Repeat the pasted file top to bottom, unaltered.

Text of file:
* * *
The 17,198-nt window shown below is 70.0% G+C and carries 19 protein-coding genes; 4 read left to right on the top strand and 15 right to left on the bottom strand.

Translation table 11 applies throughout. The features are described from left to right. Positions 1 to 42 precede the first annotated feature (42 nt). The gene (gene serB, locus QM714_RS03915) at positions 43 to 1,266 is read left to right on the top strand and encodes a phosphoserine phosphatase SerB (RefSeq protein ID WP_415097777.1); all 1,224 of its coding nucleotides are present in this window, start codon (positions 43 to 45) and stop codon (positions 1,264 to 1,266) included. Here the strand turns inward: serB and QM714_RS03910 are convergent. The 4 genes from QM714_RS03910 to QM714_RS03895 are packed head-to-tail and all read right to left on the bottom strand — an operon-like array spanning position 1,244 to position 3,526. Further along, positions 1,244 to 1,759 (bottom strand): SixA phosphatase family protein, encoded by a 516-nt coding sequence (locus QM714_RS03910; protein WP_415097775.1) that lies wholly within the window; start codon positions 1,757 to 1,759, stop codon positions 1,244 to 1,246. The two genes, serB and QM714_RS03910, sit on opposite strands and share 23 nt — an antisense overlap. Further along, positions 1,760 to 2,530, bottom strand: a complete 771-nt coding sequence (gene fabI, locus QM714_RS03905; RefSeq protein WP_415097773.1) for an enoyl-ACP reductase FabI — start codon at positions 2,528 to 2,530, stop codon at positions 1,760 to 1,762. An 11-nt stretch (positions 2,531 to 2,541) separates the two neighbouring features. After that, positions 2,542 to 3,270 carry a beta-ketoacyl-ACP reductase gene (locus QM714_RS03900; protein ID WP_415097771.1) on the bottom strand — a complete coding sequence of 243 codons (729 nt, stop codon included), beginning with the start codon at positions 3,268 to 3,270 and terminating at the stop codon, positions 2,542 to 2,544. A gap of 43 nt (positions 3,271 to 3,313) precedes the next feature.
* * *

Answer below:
The 17,198-nt window shown below is 70.0% G+C and carries 19 protein-coding genes; 4 read left to right on the top strand and 15 right to left on the bottom strand.

Translation table 11 applies throughout. The features are described from left to right. Positions 1 to 42 precede the first annotated feature (42 nt). The gene (gene serB, locus QM714_RS03915) at positions 43 to 1,266 is read left to right on the top strand and encodes a phosphoserine phosphatase SerB (RefSeq protein ID WP_415097777.1); all 1,224 of its coding nucleotides are present in this window, start codon (positions 43 to 45) and stop codon (positions 1,264 to 1,266) included. Here the strand turns inward: serB and QM714_RS03910 are convergent. The 4 genes from QM714_RS03910 to QM714_RS03895 are packed head-to-tail and all read right to left on the bottom strand — an operon-like array spanning position 1,244 to position 3,526. Further along, positions 1,244 to 1,759 (bottom strand): SixA phosphatase family protein, encoded by a 516-nt coding sequence (locus QM714_RS03910; protein WP_415097775.1) that lies wholly within the window; start codon positions 1,757 to 1,759, stop codon positions 1,244 to 1,246. The two genes, serB and QM714_RS03910, sit on opposite strands and share 23 nt — an antisense overlap. Further along, positions 1,760 to 2,530, bottom strand: a complete 771-nt coding sequence (gene fabI, locus QM714_RS03905; RefSeq protein WP_415097773.1) for an enoyl-ACP reductase FabI — start codon at positions 2,528 to 2,530, stop codon at positions 1,760 to 1,762. An 11-nt stretch (positions 2,531 to 2,541) separates the two neighbouring features. After that, positions 2,542 to 3,270 carry a beta-ketoacyl-ACP reductase gene (locus QM714_RS03900; protein ID WP_415097771.1) on the bottom strand — a complete coding sequence of 243 codons (729 nt, stop codon included), beginning with the start codon at positions 3,268 to 3,270 and terminating at the stop codon, positions 2,542 to 2,544. A gap of 43 nt (positions 3,271 to 3,313) precedes the next feature.